While Paul was in Ephesus during his third missionary journey (Acts 19), he received a report from Corinth that divisions had broken out in the church and that the congregation was picking sides, elevating one leader against another (1 Cor 1:11; 4:6). But there was more. The problems in Corinth included immorality within a family (1 Cor 5:1-13), litigation before the civil courts (1 Cor 6:1-11), and sexual immorality with prostitutes (1 Cor 6:12-20). Paul—ever insightful as to how spiritual problems resulted from doctrinal error—pointed the Corinthians to the lordship of Christ and the church’s high status as slaves of Christ. For Paul, the selfishness of some among the Corinthians sharply contradicted the demands of knowing Christ as Lord. In 1 Corinthians 5-6, Paul took on the role of a trial lawyer. Paul’s verdict in the case against the Corinthians was both guilty and innocent. They were guilty of gross misconduct, but—because of Christ’s death and resurrection, and the presence of the Spirit among them—they were ultimately innocent before God. Paul rendered his verdict in light of Old Testament texts and the finished work of Christ.
(1) In 1 Cor 5:7, Paul pleaded with the Corinthians to pursue moral purity in light of Christ being sacrificed as their Passover. Just as the Israelites ate unleavened bread during the Passover festival (Exodus 12-14), so too the Corinthians were to recognize that they were unleavened. Nothing of the old batch was to remain. Paul was aghast that someone in the Corinthian congregation could receive pats on the back for sleeping with his stepmother. Rather than being filled with grief over the matter, they were drunk with pride (1 Cor 5:2). Paul implored that such a person be removed from the church: “Turn that one over to Satan for the destruction of the flesh, so that his spirit may be saved in the Day of the Lord” (1 Cor 5:5). While Paul was concerned for the final salvation of the immoral man, he was also concerned for the wellbeing of the congregation. Paul instructed the Corinthians that just as a small amount of yeast permeates a whole batch of dough, so immoral behavior—if left unchecked—would soon have an effect on the entire church (1 Cor 5:6). Paul urged the Corinthians to celebrate the sacrifice of Christ “with the unleavened bread of sincerity and truth” (1 Cor 5:8) and avoid any association with those who claimed to be of the Lord but lived in sexual immorality, greed, idolatry, revelry, drunkenness or swindling (1 Cor 5:11).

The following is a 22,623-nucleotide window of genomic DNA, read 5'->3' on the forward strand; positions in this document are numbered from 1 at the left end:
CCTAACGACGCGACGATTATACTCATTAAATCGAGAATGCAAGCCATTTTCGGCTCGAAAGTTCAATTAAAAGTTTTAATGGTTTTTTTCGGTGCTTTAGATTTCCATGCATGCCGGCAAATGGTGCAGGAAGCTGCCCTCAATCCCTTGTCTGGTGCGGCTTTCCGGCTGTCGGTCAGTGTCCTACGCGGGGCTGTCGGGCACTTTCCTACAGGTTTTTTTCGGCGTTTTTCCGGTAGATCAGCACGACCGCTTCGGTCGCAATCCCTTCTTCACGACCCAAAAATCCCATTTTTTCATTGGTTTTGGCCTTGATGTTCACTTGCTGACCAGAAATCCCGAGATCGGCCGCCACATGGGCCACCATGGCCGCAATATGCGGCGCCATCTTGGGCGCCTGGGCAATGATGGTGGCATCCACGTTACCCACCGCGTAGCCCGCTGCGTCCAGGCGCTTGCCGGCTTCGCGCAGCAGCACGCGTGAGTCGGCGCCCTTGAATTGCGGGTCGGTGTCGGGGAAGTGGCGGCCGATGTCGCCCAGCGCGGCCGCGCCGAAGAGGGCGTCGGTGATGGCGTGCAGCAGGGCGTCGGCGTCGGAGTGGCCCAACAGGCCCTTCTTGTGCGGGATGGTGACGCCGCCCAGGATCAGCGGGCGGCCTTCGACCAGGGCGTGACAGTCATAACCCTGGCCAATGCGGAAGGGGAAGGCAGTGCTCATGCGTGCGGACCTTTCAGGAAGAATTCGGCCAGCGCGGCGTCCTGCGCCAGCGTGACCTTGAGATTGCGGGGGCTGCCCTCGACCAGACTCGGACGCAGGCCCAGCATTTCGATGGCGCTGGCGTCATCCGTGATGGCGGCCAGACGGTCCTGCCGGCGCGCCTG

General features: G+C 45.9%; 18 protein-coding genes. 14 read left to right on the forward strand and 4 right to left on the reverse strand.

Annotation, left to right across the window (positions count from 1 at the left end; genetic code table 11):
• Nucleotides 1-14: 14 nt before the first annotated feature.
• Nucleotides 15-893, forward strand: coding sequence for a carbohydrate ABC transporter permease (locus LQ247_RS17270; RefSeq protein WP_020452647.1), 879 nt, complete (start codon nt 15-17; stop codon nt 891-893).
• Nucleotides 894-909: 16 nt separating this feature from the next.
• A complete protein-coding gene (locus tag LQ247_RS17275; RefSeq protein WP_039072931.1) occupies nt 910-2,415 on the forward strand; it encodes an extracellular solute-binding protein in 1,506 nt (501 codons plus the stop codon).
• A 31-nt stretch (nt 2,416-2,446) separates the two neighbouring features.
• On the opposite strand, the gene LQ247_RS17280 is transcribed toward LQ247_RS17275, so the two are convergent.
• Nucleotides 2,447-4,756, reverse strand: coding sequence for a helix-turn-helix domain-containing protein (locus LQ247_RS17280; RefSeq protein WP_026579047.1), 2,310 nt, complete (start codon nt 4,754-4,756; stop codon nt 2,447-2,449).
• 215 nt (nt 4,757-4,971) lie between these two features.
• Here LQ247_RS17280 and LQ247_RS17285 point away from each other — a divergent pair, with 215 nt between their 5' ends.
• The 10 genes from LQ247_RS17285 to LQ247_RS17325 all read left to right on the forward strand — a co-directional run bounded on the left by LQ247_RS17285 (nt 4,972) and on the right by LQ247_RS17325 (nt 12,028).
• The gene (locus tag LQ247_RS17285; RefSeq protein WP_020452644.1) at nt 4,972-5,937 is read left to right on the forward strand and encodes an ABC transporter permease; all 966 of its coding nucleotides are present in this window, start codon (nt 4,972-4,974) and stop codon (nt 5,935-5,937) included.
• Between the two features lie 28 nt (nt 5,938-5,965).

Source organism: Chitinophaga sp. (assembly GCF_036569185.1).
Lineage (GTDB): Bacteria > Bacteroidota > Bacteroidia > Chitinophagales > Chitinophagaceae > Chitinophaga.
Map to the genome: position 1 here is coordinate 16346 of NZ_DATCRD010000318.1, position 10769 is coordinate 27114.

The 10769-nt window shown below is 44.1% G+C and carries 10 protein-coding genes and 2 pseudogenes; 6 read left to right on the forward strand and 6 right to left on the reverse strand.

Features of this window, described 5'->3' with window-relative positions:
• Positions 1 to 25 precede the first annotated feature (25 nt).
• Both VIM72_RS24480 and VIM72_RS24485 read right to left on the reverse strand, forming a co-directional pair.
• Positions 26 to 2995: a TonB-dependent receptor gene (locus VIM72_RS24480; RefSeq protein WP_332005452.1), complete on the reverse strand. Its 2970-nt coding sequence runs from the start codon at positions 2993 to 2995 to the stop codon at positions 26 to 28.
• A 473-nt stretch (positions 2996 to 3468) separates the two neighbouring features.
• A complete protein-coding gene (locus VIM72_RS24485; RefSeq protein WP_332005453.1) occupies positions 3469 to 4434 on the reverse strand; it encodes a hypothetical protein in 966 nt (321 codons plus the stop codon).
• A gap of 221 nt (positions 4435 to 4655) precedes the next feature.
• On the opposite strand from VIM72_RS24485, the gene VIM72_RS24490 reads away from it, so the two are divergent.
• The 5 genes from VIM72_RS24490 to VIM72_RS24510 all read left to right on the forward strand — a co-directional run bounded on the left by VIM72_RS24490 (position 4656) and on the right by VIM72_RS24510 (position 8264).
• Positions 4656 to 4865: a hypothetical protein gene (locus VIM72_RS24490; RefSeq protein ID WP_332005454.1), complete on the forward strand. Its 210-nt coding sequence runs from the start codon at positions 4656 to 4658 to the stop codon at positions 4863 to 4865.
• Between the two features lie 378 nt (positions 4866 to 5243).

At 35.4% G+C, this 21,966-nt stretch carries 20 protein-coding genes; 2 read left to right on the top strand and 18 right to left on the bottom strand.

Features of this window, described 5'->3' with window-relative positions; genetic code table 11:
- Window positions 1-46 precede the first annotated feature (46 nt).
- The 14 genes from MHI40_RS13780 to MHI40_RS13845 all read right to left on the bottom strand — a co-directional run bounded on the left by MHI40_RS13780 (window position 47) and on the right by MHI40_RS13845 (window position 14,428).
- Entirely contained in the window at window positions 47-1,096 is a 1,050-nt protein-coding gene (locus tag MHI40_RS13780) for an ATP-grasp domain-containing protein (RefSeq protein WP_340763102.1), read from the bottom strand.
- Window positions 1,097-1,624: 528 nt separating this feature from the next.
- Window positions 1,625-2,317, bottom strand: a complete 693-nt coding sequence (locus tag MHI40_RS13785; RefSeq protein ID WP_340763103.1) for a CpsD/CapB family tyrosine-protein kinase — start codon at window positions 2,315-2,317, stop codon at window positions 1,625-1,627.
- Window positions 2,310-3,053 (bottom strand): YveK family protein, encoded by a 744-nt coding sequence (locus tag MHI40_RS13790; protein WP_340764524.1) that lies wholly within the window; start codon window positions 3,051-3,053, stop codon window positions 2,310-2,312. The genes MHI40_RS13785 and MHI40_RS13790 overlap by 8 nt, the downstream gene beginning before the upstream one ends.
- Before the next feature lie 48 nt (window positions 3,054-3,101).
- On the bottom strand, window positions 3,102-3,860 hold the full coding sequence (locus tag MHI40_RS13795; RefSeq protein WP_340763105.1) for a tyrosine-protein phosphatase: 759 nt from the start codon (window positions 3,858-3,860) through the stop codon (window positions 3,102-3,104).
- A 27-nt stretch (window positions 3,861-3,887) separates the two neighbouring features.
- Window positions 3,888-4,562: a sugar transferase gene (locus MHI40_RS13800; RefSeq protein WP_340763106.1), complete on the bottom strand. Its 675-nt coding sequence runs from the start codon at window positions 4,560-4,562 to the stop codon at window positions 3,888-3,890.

(2) In 1 Cor 5:13, Paul cited the judicial procedures established in Deut 17:7 as relevant for how the Corinthians should deal with sexually immoral church members. In Duet 17:2-7, Moses wrote the process Israel was to follow if one in the congregation committed idolatry. The testimony of two or three witnesses would confirm the death sentence by stoning. Moses concluded by warning Israel, “You must purge the evil from you” (Deut 17:7). And Paul urged the Corinthians to put away the sexually immoral man from among them lest some in their numbers turn away from Christ.
(3) In 1 Cor 6:16, Paul quoted Gen 2:24 as a rule that those united to the Lord are to avoid any sexual activity outside of heterosexual marriage. For Paul, the pre-fall institution of marriage, where husband and wife become one flesh in their physical union (Gen 2:24), meant by deduction that any physical union made a man and woman one flesh. That some in the church were involved with prostitutes was evidence that they had not grasped their union with Christ, the Lord and Master of the church (1 Cor 6:12-20). Though some in Paul’s audience thought, “Everything is permissible for me” (1 Cor 6:12), and “Foods for the stomach and the stomach for foods” (1 Cor 6:13), Paul urged the believers to temper their freedom in light of God’s work among them. Paul asked, “Do you not know that your bodies are members of Christ? So should I take the members of Christ and unite them with a prostitute?” (1 Cor 6:15). Because those joined to the Lord are united with Him in spirit, Paul viewed as deplorable a believer visiting a prostitute. Paul confronted his audience in the strongest terms, saying, “You are not your own, for you were bought at a price; therefore glorify God in your body” (1 Cor 6:19b-20).